“I know this will appear very simplistic, but I think that choosing to work within a non-mainstream system, self-releasing records (or releasing them on like-minded labels), playing low budget concerts is a choice that has very strong social implications. I’m not interested in using the word ‘artist’. What we do has much more to do with small scale economy, sustainability and the necessity to remain an independent individual.”—Giuseppe Ielasi (via jsoliday)
“In “You Are Not a Gadget,” Jaron Lanier writes, “The central mistake of recent digital culture is to chop up a network of individuals so finely that you end up with a mush. You then start to care about the abstraction of the network more than the real people who are networked, even though the network by itself is meaningless. Only the people were ever meaningful.””—A Death in the Database : The New Yorker
“Competition is dangerous, socially offensive, considered right and normal, because you are brought up to that value system. What kind of competition did Jesus have? What kind of competition is there in your body? Suppose your brain said, “I’m the most important organ!” And the liver said, “I am. And I want to go with a Free Enterprise system!” You’d rot away in a month… if every organ of your body went out for itself.”—Jacque Fresco on Larry King in 1974
“[DIY is] not merely a fiscal decision. I don’t want other people handling my business. I actually like doing it, I like talking to people. Booking shows is an incredible process, if you are interested in it. I also love to drive—I’ve driven all over the world—it’s fascinating. I like doing the work. That’s actually the point. People say “Oh you make your living from music”—that’s not exactly true, I make my living from my work. And I work hard, so I can play music.”—Ian MacKaye
“I think there’s a capriciousness that happens in art that’s very indulgent, and I like to make the innovations and creative acts within my work incrementally. There are some cultures that worship innovation, and I believe in innovation, and I believe that innovation is one of the characteristics that define my work. However, it only works when it’s on a really solid foundation. And I think this is largely a reaction against the perceived obsolescence that is perceived in consumer products, and a reaction against the capriciousness and indulgence of artists in my community who I love, but am frustrated by the quality of their work because there isn’t enough backbone to it.”—Tom Sachs - The Curse of Creativity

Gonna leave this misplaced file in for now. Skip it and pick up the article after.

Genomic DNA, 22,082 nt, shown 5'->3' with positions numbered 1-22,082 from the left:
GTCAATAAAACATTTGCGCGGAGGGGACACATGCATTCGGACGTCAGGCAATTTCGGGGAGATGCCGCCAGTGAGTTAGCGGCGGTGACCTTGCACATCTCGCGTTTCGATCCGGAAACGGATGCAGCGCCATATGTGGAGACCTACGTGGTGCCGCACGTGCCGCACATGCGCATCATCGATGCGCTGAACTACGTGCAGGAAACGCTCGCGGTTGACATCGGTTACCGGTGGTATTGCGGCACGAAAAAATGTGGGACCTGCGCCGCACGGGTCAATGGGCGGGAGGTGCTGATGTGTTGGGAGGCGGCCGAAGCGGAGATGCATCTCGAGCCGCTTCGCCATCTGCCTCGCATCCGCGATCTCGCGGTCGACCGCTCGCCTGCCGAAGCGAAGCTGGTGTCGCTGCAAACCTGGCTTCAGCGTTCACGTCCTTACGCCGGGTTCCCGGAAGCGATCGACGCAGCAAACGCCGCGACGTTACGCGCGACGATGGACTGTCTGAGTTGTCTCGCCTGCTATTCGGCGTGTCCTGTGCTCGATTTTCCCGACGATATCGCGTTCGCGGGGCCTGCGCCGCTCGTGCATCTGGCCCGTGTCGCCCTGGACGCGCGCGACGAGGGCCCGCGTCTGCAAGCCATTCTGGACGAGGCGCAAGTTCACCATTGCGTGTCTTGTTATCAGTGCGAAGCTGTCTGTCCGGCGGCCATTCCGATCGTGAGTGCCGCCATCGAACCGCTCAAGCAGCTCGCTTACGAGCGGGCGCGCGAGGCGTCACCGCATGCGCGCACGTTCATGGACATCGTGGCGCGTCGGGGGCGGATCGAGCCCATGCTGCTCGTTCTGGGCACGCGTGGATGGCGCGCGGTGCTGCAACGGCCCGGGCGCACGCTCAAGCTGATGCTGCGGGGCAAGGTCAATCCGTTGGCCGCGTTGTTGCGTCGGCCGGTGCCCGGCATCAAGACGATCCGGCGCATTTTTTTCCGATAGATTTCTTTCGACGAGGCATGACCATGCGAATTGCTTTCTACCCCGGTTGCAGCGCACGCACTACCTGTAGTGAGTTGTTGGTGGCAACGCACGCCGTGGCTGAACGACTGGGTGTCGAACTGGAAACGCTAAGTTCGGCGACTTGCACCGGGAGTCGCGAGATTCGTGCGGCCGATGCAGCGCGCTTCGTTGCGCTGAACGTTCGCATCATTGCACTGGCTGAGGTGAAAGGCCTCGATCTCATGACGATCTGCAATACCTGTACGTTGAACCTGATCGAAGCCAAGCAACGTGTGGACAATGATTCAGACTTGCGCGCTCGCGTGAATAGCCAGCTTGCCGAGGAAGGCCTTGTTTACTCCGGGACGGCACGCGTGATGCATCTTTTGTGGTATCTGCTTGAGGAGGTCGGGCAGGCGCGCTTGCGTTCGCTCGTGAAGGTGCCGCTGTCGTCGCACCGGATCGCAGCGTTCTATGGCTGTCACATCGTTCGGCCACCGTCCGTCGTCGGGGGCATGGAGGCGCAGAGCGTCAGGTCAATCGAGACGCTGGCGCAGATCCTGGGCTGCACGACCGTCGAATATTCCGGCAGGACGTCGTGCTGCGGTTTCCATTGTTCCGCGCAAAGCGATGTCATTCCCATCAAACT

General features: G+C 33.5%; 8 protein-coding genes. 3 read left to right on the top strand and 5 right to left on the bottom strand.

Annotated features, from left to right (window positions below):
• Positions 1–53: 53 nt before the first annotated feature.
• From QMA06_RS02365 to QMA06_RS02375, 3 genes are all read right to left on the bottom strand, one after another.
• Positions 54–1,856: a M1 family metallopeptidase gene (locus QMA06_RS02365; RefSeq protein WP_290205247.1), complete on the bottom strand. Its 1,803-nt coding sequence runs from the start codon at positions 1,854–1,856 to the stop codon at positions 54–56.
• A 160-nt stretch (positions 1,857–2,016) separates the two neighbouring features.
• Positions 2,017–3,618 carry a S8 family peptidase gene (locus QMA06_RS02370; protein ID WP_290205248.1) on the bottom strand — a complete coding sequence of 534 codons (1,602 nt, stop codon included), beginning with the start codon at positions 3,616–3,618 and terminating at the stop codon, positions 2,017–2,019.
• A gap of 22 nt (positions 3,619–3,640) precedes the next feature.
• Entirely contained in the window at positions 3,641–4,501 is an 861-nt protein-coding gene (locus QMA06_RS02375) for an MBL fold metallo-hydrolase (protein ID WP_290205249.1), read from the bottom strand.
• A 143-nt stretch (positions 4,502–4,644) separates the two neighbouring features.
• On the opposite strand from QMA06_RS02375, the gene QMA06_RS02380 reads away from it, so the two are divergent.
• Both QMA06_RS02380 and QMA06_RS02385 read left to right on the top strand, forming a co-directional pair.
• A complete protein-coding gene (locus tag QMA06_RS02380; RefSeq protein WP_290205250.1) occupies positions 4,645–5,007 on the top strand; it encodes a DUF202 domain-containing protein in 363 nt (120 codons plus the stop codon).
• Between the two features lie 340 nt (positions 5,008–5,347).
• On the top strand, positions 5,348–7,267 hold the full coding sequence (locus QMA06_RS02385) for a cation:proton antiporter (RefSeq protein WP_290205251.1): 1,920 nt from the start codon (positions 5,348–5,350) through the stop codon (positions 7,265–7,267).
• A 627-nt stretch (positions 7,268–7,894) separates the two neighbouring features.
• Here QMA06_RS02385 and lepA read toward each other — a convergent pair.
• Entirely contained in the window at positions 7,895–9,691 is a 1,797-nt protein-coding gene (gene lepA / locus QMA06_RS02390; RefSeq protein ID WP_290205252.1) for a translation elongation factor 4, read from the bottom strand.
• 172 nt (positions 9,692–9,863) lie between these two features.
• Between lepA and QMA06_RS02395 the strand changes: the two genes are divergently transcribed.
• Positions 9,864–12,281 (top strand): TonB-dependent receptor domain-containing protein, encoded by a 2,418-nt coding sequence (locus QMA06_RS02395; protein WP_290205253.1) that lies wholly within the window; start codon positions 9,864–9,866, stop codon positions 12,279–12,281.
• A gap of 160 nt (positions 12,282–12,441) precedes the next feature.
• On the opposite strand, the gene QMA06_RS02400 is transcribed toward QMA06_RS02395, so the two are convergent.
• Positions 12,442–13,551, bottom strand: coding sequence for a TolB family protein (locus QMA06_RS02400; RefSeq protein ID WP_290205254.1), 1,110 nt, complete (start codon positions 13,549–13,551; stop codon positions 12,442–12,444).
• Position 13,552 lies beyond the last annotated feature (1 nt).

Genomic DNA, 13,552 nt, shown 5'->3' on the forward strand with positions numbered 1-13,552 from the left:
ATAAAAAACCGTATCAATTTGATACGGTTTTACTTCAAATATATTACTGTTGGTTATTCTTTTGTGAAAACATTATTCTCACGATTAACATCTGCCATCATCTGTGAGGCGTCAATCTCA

I realized something about myself. I’m very good at managing many, many things, which I always tried to curb. I have so many projects going on and I always thought: I’m doing too many things and I never realized that actually that’s what I do well. I always thought that I’m doing something wrong, that I’m doing something badly. I made a multiplicity of stuff my full-time thing and that has worked out pretty well.
For some people, it’s really hard to do one thing. Maybe that sounds strange. But, if I have two things or three things or four things or five things, they inform one another. It’s like: I have a dog, and I was just watching a second dog for the holidays while someone is traveling. It’s a little more challenging to have two dogs physically. But the dogs entertain one another. Just like two kids entertain one another. It’s this way with ideas and projects. All the burden is on you and that one thing to generate all those ideas. Where are all those ideas going to come from? If you put another project next to it and another project next to that and even better if none of the projects have anything to do one another, they actually inform the other thing. It actually makes every single one of the ideas stronger and richer as a result.
For me it’s really hard to do one; it’s uninspired when I do. It’s like Steven Johnson in his book Where Good Ideas Come From. He talks about the adjacent possible and spontaneity. If you put people who have nothing to do with one another in the same space it gives you the adjacent possible. Put disparate ideas that have nothing to do with one another next to each other, they create another new idea. If you put a scientist and a designer in the same room, even by accident, it creates potentially a new conversation that wouldn’t have happened otherwise. That’s how I think these projects benefit one another.
“There was always a desire to have my own financially sustaining project, since a very young age. I’m talking middle school young. I never wanted to work for someone else and no one was doing the exact mix of what I wanted to do. I’m not particularly good at doing what people tell me to do and I really love figuring things out on my own. This all attributed to me starting up Makr. When I started I had absolutely no idea what I was doing so an evolution had to happen for the project to sustain.”—Grain & Gram — The New Gentleman’s Journal / Jason Gregory, Designer